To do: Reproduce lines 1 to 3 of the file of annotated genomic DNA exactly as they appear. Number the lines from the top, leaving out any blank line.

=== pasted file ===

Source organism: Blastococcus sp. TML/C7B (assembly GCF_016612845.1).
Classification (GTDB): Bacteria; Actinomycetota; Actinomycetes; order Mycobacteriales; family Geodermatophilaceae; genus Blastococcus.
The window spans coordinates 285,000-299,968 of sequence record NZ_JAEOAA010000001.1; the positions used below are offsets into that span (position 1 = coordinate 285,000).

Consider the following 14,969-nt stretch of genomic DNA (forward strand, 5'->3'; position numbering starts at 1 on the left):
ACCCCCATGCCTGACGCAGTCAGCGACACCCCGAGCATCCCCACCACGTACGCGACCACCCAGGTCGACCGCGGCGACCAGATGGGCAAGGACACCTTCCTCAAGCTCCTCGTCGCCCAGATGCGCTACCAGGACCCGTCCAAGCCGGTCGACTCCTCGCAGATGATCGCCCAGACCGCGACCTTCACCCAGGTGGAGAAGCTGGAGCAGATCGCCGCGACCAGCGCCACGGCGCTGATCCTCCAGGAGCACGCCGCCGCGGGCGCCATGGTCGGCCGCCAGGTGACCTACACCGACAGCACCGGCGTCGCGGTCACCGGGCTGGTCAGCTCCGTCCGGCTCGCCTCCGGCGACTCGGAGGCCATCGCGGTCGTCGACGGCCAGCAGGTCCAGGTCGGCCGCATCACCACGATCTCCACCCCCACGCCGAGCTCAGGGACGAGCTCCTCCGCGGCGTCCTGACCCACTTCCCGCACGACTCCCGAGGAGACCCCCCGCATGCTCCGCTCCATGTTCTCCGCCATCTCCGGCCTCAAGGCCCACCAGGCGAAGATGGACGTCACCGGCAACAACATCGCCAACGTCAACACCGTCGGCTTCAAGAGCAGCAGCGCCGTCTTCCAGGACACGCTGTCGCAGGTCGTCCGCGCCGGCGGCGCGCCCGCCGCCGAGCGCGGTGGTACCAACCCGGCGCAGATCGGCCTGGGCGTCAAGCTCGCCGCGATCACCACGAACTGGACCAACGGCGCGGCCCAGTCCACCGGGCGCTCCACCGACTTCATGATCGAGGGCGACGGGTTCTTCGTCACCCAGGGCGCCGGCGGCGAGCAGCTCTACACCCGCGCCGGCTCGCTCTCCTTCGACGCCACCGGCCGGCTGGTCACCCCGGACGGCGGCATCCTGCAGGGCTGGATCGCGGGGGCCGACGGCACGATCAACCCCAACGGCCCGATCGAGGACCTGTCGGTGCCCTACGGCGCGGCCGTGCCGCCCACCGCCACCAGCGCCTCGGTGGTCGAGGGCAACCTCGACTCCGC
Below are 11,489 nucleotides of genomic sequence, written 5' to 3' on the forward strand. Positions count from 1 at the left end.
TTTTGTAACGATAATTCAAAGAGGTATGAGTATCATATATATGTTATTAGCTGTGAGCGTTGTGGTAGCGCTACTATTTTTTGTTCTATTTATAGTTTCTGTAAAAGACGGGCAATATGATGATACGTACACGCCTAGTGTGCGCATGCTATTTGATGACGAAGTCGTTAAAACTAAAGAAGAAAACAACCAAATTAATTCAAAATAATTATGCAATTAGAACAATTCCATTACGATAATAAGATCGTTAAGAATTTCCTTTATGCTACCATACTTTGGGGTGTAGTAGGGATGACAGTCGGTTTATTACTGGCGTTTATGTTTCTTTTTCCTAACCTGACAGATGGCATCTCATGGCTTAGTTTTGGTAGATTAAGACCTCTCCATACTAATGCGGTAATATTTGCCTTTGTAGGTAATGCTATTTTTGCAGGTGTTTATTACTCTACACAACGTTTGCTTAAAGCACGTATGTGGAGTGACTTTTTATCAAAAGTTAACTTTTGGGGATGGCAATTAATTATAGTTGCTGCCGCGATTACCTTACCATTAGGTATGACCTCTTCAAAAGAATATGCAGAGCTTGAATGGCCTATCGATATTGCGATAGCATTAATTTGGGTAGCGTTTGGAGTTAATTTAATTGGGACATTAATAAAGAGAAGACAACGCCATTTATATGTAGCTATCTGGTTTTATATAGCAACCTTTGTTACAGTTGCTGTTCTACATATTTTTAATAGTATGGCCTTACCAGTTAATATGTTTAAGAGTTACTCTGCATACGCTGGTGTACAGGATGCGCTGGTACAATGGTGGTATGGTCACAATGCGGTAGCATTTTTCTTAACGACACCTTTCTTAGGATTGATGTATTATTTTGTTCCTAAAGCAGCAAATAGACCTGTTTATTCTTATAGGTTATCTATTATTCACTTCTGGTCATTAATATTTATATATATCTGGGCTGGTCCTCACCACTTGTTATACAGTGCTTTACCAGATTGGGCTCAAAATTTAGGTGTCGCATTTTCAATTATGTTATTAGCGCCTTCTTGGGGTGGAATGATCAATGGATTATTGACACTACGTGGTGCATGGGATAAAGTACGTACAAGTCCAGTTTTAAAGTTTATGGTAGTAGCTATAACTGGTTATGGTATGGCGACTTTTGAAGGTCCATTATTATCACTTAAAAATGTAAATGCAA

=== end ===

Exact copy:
Source organism: Blastococcus sp. TML/C7B (assembly GCF_016612845.1).
Classification (GTDB): Bacteria; Actinomycetota; Actinomycetes; order Mycobacteriales; family Geodermatophilaceae; genus Blastococcus.
The window spans coordinates 285,000-299,968 of sequence record NZ_JAEOAA010000001.1; the positions used below are offsets into that span (position 1 = coordinate 285,000).